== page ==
It’s All About Hawai‘i: New Data Book Available Online

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Big Island Now stock photo. June 2016 beach sunbathe

Big Island Now stock photo. June 2016

The Department of Business, Economic Development and Tourism released the “2015 State of Hawaii Data Book” today.

The resource is available on the DBEDT website and may be downloaded in its entirety or in-part as either PDF or Excel files.

The state’s data book is the most comprehensive statistical book about Hawai‘i in a single compilation.

With more than 800 data tables, it covers a broad range of statistical information in areas such as population, education, labor, energy, business enterprises, government, tourism and transportation.

“The state’s data book provides comprehensive information from all sources, both public and private,” said DBEDT Director Luis P. Salaveria. “It’s the most popular product on the DBEDT website and has been consistently produced for 47 years.”


“We try to add more data series to the data book to accommodate a wide range of data needs,” said Chief State Economist Dr. Eugene Tian. “Among the new data series in this data nook are the Hawai‘i homes purchased by origin of buyers.”

DBEDT’s Research and Economic Analysis Division also maintains the historical series of tables and updates the data continuously throughout the year.

Some of the interesting data in this newest edition includes the following:

• About 60% of the 58,144 domestic in-migrants to Hawai‘i in 2014 were between the ages of 20 to 44 years old. (Table 1.65)

• A majority of marriages (55%) were interracial in 2014 in situations where at least one partner was a Hawai‘i resident. (Table 2.44)


• The tuition per semester for a full-time resident undergraduate student at University of Hawai‘i at Mānoa in 2015 was $5,172, or 5% higher compared to previous year. (Table 3.25)

• Hawai‘i State Library system circulated 475,652 copies of electronic media, up 33.6% compared to previous year and an increase of 644% compared to five years ago. (Table 3.28)

• In 2015, there were 4,068 people in state adult and juvenile correctional facilities, which was a 4% increase from the year before. (Table 4.20)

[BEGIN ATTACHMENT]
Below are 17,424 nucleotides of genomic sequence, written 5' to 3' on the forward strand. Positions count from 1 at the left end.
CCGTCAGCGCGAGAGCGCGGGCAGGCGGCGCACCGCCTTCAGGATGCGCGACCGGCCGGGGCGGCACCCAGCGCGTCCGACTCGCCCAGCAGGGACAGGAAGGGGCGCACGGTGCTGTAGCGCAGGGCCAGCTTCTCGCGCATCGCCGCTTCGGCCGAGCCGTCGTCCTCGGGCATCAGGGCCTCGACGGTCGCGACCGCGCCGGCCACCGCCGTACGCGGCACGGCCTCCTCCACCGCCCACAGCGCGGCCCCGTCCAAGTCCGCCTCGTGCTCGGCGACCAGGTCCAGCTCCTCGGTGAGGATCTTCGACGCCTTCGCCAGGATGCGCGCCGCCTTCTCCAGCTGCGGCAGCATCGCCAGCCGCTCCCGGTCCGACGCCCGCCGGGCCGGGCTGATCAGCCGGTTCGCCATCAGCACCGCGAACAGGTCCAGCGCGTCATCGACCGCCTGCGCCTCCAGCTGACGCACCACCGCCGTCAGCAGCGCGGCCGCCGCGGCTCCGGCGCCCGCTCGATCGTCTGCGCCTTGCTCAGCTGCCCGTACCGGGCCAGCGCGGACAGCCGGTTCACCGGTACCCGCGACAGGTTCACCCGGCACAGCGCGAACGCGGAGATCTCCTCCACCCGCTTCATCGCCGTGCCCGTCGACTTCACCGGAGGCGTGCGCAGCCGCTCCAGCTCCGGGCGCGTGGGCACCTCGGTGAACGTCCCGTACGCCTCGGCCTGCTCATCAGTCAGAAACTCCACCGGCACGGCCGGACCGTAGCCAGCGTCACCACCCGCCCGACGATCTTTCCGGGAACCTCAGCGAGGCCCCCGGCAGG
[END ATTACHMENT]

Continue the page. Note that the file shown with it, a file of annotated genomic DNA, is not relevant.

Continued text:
• There are 15 dams throughout the state that have a maximum storage of 600 acre-feet or more; 13 out of 15 of those dams are on either O‘ahu or Kaua‘i. (Table 5.23)

• In 2015, atmospheric carbon dioxide measurements at Mauna Loa exceeded 400 parts per million for the first time since measurements have been taken starting in 1958. (Table 5.44)


• US Department of Defense procurement prime contracts… ranged from $1.7 billion to $2.8 billion over FY 2011 to FY 2015. Over this period the value of prime contracts awarded to small business ranged from 38.1% to 50.2% of the total. An average 75 percent of the small business contracts went to minority businesses over the period. (Table 10.25)

• As of Sept. 30, 2015, there were 17,600 military retirees in Hawai‘i, of which almost half (46.3%) were over 65 years old. Of the military retirees, 37.8% retired from the Army; 28.1% Navy; 6.3% Marines, and 27.8% Air Force. (Table 10.35)

• In 2015, there were 1,047 licensed child care centers in the state—double the number of centers in 2004 when there were 523. (Table 11.22)

• The occupation with greatest employment in Hawai‘i in 2015 was “retail salesperson” with 24,770 employment and $11.46 average hourly salary. The next highest occupation was “waiters and waitresses,” with 15,299 employment, followed by cashiers (14,790 employment) and general office clerks (13,660 employment). (Table 12.36)

• According to the Regional Price Parities from the U.S. Bureau of Economic Analysis the “All Items” price level in Hawai‘i was 16.8% higher than the overall national price level in 2014. “Goods” component was 8.9% higher while “Services: rents” component was 58.4% higher than the national average in the year. (Table 14.02)

• The three banks in Hawai‘i with assets of more than $1 billion in 2015 employed more than 5,000 full-time equivalent employees. (Table 15.05)

• There were 3,324 fires in 2015, resulting in five deaths and losses of more than $23 million. (Table 15.14)

• In Hawai‘i, 85.6% of the population had access to a computer with an Internet subscription in 2015. Comparing by age group, persons under 18 years of age had the highest percentage at 90.2%, whereas persons 18 to 64 had 87.4% and persons 65 years and older had 72.3%. (Table 16.12)

• The average electricity price for residential customers was 30 cents per kWh in 2015, 7 cents per kWh, a 19% decrease from the previous year. (Table 17.09)

• A majority of the more than 19,000 home purchases in 2015 were by local buyers (78%) with an average sales price of $546,146; followed by Mainland buyers (19%) with an average sales price of $751,210; and lastly foreign buyers (3%) with an average sales price of $783,774. (Table 21.38)

• Duty free store revenue in 2015 was $135.6 million, which was a decrease of 18.5% compared to 2014. (Table 23.12)

• Another record year in the State of Hawai‘i for hotel occupancy and room rates in 2015 as the average hotel occupancy reached 78.8%, 1.8 percentage point increase, and the average daily room rate reached $243.93, $9.08 or 3.9 percent increase compared to the previous year. (Table 23.39)

• Foreign agricultural exports, on a farm receipts-basis, have grown from $151.5 million in 2000 to $400.4 million in 2014. Of that total about 90% on average has been of plants products, such as fresh and processed fruits and vegetables, tree nuts, coffee and horticulture products. (Table 24.11)

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